The people paying for California political ads might be easier to identify under this new state law

By John Myers
Los Angeles Times, October 7th, 2017

A sweeping effort designed to give Californians more information about the biggest donors to ballot measure campaigns was signed by Gov. Jerry Brown on Saturday, a major victory for groups that insist the current system fails to help voters make an informed choice.

The law will simplify the wording on political advertisements that discloses the top three donors of $50,000 or more to a campaign. It also changes existing state regulations on when and how to disclose "earmarked" donations in campaign finance reports -- donations that are bundled together by a group such as a labor union or other membership organization.

"Transparency in elections is critical to our democracy and AB 249 brings that transparency to California, giving our voters the opportunity to make informed decisions based on honest information," said Assemblyman Kevin Mullin (D-South San Francisco), the bill's author, after it was sent to Brown in September.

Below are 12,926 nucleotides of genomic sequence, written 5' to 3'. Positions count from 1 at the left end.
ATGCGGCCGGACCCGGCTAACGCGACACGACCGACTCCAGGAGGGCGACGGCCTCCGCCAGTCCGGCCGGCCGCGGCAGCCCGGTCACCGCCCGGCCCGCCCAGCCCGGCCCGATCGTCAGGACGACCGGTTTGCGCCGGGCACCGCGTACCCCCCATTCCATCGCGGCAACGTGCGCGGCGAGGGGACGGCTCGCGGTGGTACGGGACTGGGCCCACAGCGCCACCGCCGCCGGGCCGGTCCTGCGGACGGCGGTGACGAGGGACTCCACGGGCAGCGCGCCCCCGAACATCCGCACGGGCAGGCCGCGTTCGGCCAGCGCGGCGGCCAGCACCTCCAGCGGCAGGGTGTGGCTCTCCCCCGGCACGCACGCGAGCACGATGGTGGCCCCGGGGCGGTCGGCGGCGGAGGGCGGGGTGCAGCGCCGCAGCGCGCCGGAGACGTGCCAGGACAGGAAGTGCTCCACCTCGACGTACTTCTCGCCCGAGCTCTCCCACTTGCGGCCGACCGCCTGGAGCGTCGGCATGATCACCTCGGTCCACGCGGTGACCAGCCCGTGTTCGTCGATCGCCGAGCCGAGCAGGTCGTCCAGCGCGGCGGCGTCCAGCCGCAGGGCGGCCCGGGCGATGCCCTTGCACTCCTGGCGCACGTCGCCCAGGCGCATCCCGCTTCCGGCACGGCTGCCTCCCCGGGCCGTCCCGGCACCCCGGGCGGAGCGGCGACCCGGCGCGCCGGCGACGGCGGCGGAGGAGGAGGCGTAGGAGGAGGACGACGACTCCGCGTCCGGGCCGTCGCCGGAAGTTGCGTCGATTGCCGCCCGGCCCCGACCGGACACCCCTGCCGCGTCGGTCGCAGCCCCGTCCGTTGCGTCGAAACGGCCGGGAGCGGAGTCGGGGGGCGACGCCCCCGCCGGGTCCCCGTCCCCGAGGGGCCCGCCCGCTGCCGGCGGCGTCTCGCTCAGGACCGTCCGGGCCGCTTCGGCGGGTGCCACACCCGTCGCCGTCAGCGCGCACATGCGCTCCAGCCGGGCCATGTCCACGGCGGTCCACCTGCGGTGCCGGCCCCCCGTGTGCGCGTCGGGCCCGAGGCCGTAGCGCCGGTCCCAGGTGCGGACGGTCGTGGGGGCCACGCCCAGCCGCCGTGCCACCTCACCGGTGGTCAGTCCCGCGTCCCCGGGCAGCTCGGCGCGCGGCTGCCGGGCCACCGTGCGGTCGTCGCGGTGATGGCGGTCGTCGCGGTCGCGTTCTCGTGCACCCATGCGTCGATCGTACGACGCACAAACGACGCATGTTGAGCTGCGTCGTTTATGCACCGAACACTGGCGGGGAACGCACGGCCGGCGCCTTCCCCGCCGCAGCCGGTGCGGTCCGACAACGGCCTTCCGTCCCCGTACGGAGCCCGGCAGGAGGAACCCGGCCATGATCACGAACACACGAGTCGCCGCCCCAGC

The governor's decision to sign Assembly Bill 249 comes just weeks after the chairwoman of the state Fair Political Practices Commission raised concerns about the earmarking provisions, suggesting the bill would make it harder for investigators to track funds that were illegally gathered by a single organization.

Versions of the proposal, known as the California DISCLOSE Act, were debated but ultimately defeated the past seven years in Sacramento. Supporters said it was important to change a system where voters were routinely being misled about who was paying for ballot measure campaigns. Last November, some $473 million was raised by backers or opponents of the 17 propositions on the statewide ballot.

The coalition of activists that helped draft AB 249 called it the strongest campaign finance disclosure law in America.

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